The Faces of Wrongful Conviction
Conference at UCLA
April 7-9, 2006
California indefinitely postponed the execution of Michael Morales because of questions about the lethal injection process. Morales had been scheduled for execution on February 21, but a federal judge ordered that the state protocols be changed in response to a legal challenge filed by Morales' attorneys. Judge Fogel ordered that the state provide better assurances that the process would not constitute cruel and unusual punishment by either providing an anesthesiologist to monitor the inmate's state of consciousness during the execution, or that the state use only barbiturates in carrying out the execution. The state elected to provide an anesthesiologist, but just before the execution, the doctors who had agreed to be part of the process backed out because they could not ethically participate in the execution.
The state then elected to use only sodium theopental, an anesthetic that will kill a person if given in sufficient quantity, in Morales' execution. The judge agreed, but only if a trained medical professional would administer the injection. The state then elected to postpone the execution. Hearings will be held in May.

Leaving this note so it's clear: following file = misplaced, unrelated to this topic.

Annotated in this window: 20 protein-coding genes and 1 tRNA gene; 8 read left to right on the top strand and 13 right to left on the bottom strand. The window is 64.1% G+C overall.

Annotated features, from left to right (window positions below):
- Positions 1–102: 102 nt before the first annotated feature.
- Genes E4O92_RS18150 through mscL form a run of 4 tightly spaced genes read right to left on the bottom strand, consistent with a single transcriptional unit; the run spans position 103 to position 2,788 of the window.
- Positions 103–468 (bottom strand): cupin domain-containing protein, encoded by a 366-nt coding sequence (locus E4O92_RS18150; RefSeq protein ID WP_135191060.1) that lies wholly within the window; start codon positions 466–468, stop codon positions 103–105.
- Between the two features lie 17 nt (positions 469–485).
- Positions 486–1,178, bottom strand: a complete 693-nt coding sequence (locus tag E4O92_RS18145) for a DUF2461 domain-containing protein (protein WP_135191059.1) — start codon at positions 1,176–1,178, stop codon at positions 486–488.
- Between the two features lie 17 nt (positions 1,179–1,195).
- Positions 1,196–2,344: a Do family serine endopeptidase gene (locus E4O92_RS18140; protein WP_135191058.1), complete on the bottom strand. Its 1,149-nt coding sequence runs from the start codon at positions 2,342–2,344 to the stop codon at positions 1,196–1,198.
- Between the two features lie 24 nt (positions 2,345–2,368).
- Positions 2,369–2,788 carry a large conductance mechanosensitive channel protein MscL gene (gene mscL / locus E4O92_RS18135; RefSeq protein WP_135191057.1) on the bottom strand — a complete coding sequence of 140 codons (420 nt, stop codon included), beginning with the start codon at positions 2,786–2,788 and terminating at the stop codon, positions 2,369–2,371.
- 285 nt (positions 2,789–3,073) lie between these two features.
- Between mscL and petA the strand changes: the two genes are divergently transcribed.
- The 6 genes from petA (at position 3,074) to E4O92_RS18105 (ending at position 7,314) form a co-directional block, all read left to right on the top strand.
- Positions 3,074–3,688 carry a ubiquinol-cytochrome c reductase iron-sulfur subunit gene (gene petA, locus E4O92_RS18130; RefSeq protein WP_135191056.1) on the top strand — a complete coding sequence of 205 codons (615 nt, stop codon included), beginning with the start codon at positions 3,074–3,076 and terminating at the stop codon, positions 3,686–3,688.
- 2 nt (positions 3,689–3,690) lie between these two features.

There has been considerable controversy about lethal injections, the role of the medical community, how this issue may affect the death penalty. Many similar challenges to lethal injection have been raised in other states.
- Judge Fogel's Second Order in Morales. (Calif.)
- Petition for Certiorari accepted by the U.S. Supreme Court in Hill v. Crosby (Florida) concerning propriety of using civil rights law to challenge lethal injection. (Case now: Hill v. McDonough)
- Petition for Certiorari pending before the U.S. Supreme Court in Abdur'Rahman v. Bredesen (Tennessee) raising direct lethal injection challenge.
- Decision of Appellate Division of N. J. Superior Court ordering a hold on executions to allow clarification of lethal injection procedures.